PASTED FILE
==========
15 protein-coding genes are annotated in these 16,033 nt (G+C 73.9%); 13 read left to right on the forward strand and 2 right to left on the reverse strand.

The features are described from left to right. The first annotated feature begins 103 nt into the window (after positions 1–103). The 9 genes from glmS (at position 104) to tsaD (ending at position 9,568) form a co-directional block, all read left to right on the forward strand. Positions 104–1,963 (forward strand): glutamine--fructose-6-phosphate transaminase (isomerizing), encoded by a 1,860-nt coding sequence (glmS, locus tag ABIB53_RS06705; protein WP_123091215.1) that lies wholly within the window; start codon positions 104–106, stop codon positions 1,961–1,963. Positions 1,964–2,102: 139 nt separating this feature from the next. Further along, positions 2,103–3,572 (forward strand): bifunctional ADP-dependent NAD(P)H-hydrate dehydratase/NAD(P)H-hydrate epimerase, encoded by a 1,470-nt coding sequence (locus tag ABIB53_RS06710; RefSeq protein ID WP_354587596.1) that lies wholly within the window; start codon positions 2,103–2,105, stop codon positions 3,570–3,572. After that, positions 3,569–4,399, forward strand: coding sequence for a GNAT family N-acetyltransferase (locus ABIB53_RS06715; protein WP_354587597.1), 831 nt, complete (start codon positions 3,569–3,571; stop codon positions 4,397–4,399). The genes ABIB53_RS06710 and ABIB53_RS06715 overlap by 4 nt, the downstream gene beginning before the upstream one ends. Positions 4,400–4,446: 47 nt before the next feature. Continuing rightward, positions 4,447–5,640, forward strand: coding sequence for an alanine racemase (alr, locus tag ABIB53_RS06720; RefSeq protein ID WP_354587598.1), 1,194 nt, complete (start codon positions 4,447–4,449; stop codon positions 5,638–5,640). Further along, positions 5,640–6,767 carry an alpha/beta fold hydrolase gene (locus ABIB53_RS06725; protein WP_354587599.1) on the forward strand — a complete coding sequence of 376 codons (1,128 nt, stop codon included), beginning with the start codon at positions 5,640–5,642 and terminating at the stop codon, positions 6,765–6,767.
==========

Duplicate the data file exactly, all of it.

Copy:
15 protein-coding genes are annotated in these 16,033 nt (G+C 73.9%); 13 read left to right on the forward strand and 2 right to left on the reverse strand.

The features are described from left to right. The first annotated feature begins 103 nt into the window (after positions 1–103). The 9 genes from glmS (at position 104) to tsaD (ending at position 9,568) form a co-directional block, all read left to right on the forward strand. Positions 104–1,963 (forward strand): glutamine--fructose-6-phosphate transaminase (isomerizing), encoded by a 1,860-nt coding sequence (glmS, locus tag ABIB53_RS06705; protein WP_123091215.1) that lies wholly within the window; start codon positions 104–106, stop codon positions 1,961–1,963. Positions 1,964–2,102: 139 nt separating this feature from the next. Further along, positions 2,103–3,572 (forward strand): bifunctional ADP-dependent NAD(P)H-hydrate dehydratase/NAD(P)H-hydrate epimerase, encoded by a 1,470-nt coding sequence (locus tag ABIB53_RS06710; RefSeq protein ID WP_354587596.1) that lies wholly within the window; start codon positions 2,103–2,105, stop codon positions 3,570–3,572. After that, positions 3,569–4,399, forward strand: coding sequence for a GNAT family N-acetyltransferase (locus ABIB53_RS06715; protein WP_354587597.1), 831 nt, complete (start codon positions 3,569–3,571; stop codon positions 4,397–4,399). The genes ABIB53_RS06710 and ABIB53_RS06715 overlap by 4 nt, the downstream gene beginning before the upstream one ends. Positions 4,400–4,446: 47 nt before the next feature. Continuing rightward, positions 4,447–5,640, forward strand: coding sequence for an alanine racemase (alr, locus tag ABIB53_RS06720; RefSeq protein ID WP_354587598.1), 1,194 nt, complete (start codon positions 4,447–4,449; stop codon positions 5,638–5,640). Further along, positions 5,640–6,767 carry an alpha/beta fold hydrolase gene (locus ABIB53_RS06725; protein WP_354587599.1) on the forward strand — a complete coding sequence of 376 codons (1,128 nt, stop codon included), beginning with the start codon at positions 5,640–5,642 and terminating at the stop codon, positions 6,765–6,767.